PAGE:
Lamborghini, Lamborghini and Lamborghini once again. The two auctions held in mid-October in Europe were dominated by the Raging Bull but also by rising prices, especially among the many Youngtimers.
Dorotheum organized an auction in Salzburg, while Artcurial hosted theirs at home in Paris.
Sales numbers were 76.25% at Artucurial, but this hides an excellent performance with many lots awarded above their estimates: a turnover of €7,261,882 ($7,202,497) was equivalent to 97.66% of the €7,436,000 ($7,346,396) pre-sale estimates. Dorotheum did even better: 90.32% of their cars found new homes (56 out of 62) and €3,078,275 ($3,053,100) in total revenue – more than the €3,041,000 ($3,004,355) expected.
All this, and I cannot underestimate the importance of this fact, with just 31% and 13% of cars offered without reserve, respectively.
The most expensive lots all had a Raging Bull on their badges: The top lot of both sales was a 1969 Lamborghini Miura S offered by Artcurial: one owner since 1974, 52,000 km on the clock, original engine and “fully matching numbers”, including the original bonnet, unfortunately it was originally white and was repainted red forty years ago (but the camel interior was original). Presented to perfection, with an oddly broad estimate, €900,000-€1,400,000, it was sold for €1,416,000 ($1,404,420). A high price but more than justified.
Dorotheum energetically pushed their 1989 Lamborghini Countach 25th Anniversary that once belonged to Mario Andretti with just 7,408 km to its credit. The US-specification might have been a handicap but even in this case, the estimate of €320,000-€420,000 was exceeded. Sold for €460,000 ($456,238).
Both auctions had a Murciélago on offer. The 2005 LP 670-4 Coupé from Dorotheum with 29,700 km on the clock and estimated at €170,000-€250,000, was sold for €195,500. The one from Artcurial was slightly different: a 2005 Roadster with 26,600 km to its credit and a manual gearbox (one of only twenty produced). Here the estimate was substantial: €295,000-€345,000, but that was quickly exceeded when the hammer fell at €381,440 ($378,320). Record-breaking.
Artcurial’s second-most expensive car is also worthy of note. Not just a usual Ferrari 365 GTB/4 Daytona from 1974, but one of the 7 originally painted in Verde Medio Metallizzato with brown leather interior. An amazing colour scheme and, if we look at the prices of the ten Daytonas sold in the more recent auctions, it’s obvious I’m not the only one who thinks so. The cheapest, in fact, was sold for €440,000 and the most expensive went for €679,000. The estimate of €650,000-€850,000 for this one was a bit of a stretch but the market, however, understood that this colour combination added value and assigned it a premium of almost €200,000. Sold for €870,160 ($863,044).
Going down in price there was an incomprehensible sale of a Volkswagen T1 Combi 1600, produced in Brazil in 1974 (hence the chassis that begins with BH) and recently transformed into a replica of a 23-Window. The estimate of €50,000-€70,000 was perfectly in line with other sales of recent tim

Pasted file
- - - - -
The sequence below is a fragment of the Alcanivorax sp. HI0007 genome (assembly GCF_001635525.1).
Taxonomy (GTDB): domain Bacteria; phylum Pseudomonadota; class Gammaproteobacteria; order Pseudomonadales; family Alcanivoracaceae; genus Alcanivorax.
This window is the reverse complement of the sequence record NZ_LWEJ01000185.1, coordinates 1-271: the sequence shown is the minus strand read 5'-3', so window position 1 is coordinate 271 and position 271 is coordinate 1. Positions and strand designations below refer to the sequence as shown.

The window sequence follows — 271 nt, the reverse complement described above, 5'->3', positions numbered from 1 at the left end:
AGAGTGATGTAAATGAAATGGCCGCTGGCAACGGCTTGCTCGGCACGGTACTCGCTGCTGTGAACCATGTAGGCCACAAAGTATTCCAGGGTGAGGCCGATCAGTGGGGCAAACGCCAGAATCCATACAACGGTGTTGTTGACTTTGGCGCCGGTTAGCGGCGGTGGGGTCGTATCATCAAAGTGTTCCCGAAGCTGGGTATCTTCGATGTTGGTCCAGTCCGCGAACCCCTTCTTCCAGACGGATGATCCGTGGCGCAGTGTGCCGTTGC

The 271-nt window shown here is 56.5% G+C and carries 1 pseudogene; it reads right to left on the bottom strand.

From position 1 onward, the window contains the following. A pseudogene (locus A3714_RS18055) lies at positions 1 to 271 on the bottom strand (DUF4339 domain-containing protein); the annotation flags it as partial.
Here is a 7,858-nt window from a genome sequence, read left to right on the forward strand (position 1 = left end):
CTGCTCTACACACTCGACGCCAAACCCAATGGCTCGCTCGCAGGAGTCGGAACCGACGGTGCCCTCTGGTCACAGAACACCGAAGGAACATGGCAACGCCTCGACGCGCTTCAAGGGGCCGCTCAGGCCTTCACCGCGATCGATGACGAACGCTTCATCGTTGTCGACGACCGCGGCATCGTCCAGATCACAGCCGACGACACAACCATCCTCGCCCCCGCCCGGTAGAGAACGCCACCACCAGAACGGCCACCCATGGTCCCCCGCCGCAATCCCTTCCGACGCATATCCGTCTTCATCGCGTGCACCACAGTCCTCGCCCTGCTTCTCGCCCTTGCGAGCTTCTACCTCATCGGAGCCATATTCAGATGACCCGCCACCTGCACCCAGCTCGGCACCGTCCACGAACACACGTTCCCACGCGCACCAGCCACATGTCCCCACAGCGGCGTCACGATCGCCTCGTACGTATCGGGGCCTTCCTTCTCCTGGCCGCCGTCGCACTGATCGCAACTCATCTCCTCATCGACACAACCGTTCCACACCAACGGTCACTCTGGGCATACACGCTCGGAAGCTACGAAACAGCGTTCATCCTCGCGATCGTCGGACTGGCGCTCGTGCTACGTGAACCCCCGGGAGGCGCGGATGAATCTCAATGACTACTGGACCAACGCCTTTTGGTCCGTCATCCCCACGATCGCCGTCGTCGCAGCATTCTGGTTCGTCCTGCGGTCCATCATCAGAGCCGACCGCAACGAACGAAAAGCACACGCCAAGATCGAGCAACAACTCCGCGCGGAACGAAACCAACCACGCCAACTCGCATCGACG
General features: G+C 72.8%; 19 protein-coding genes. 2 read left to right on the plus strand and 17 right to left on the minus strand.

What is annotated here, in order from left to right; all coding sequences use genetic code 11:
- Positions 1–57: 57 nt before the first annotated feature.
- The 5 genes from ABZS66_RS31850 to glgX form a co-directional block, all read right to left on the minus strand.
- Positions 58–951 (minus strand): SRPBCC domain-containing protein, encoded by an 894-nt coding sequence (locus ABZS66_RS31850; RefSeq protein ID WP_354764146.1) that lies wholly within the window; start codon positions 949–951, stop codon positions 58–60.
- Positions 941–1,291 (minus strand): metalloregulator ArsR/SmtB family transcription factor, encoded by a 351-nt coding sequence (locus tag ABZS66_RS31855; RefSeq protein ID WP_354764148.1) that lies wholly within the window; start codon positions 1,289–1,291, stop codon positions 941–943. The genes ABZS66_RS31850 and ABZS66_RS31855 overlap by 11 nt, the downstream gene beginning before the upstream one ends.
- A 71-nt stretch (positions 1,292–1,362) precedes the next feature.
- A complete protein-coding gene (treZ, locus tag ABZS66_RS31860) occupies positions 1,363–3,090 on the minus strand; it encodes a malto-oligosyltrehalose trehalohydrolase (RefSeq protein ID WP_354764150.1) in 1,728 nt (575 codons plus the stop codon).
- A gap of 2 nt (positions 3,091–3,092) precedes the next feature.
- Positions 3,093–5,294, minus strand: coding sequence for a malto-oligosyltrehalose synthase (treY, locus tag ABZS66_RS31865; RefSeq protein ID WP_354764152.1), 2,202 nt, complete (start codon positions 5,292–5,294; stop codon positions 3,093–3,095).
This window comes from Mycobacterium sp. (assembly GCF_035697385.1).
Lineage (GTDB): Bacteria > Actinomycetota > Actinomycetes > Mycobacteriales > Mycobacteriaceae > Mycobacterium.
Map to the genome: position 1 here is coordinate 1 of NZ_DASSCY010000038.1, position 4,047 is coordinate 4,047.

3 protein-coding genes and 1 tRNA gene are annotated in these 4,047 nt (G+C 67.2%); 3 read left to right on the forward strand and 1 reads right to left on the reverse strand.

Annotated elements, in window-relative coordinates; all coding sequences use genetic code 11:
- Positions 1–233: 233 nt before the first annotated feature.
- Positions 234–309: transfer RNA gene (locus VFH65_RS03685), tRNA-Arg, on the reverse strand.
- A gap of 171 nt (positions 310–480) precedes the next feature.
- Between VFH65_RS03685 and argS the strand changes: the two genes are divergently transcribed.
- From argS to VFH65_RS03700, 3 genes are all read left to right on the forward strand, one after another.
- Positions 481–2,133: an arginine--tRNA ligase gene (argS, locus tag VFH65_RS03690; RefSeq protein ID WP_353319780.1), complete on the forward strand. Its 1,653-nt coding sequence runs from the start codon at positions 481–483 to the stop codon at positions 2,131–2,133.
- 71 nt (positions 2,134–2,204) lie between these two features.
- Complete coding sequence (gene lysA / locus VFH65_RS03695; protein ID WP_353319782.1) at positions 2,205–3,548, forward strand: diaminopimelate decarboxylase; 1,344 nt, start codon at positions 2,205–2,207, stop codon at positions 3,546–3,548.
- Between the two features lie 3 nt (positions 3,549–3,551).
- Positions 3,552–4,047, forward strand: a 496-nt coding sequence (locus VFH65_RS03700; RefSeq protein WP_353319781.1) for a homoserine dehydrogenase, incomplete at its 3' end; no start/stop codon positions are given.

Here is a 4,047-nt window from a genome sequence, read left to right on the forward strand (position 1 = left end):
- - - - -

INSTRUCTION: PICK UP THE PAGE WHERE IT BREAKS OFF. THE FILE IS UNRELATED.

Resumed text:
Four lots (two at Dorotheum, two at Artcurial), all produced between 1983 and 1995, sent both halls into a flurry and thoroughly deserve a mention:
The Austrians brought a 1993 Steyr-Fiat Panda 4×4 Country Club with just 52,000 km to their event. Produced under license by the Austrian Steyr-Puch, the company that had developed the 4×4 version, it was estimated at €8,000-€12,000 without reserve but the offers pushed it up to €13,800 ($13,685).
Still at Dorotheum, up for auction was a very elegant 1990 BMW 325i Cabriolet in silver with brown interior, but it had covered 182,000 km. The estimate of €18,000-€26,000 seemed optimistic to me, but the offers flooded in, and it ended up going for €29,900 ($29,655).
Artcurial did even better and set a new record for a Volkswagen Golf. One of the last MkI’s produced in 1983 was a 16V prepared by Oettinger, in its typical black livery. The current record was set last May at €38,747, while the estimate of €45,000-€55,000 for this example clearly put it in pole position for the record, all they had to do was sell it. But someone with a healthy appetite for that period ended up paying €60,792 ($60,295) for it…
And finally, the Renault Clio. A 1995 Williams, which had always been in the official Renault collection, with 31,000 km. Remembering prices somewhere between €10,000-€15,000 a decade ago, I imagined that the right one here was about €20,000. The estimate was higher: from €25,000, but, after a never-ending bidding war, it changed hands for €73,904 ($73,300)! It is all very well that the market is in turmoil, but here we are beyond the imaginable.
My favourite? The Renault Twizy Sport F1, which compared to the normal version that develops 17 hp, is equipped with KERS that raises the power to 97hp for 14 seconds! Produced in very few numbers, you can’t road register it, but you can have a blast using it as a go-kart on the track… Estimated at €15,000-€30,000, it sold for €38,144 ($37,832). That’s a very impressive acceleration!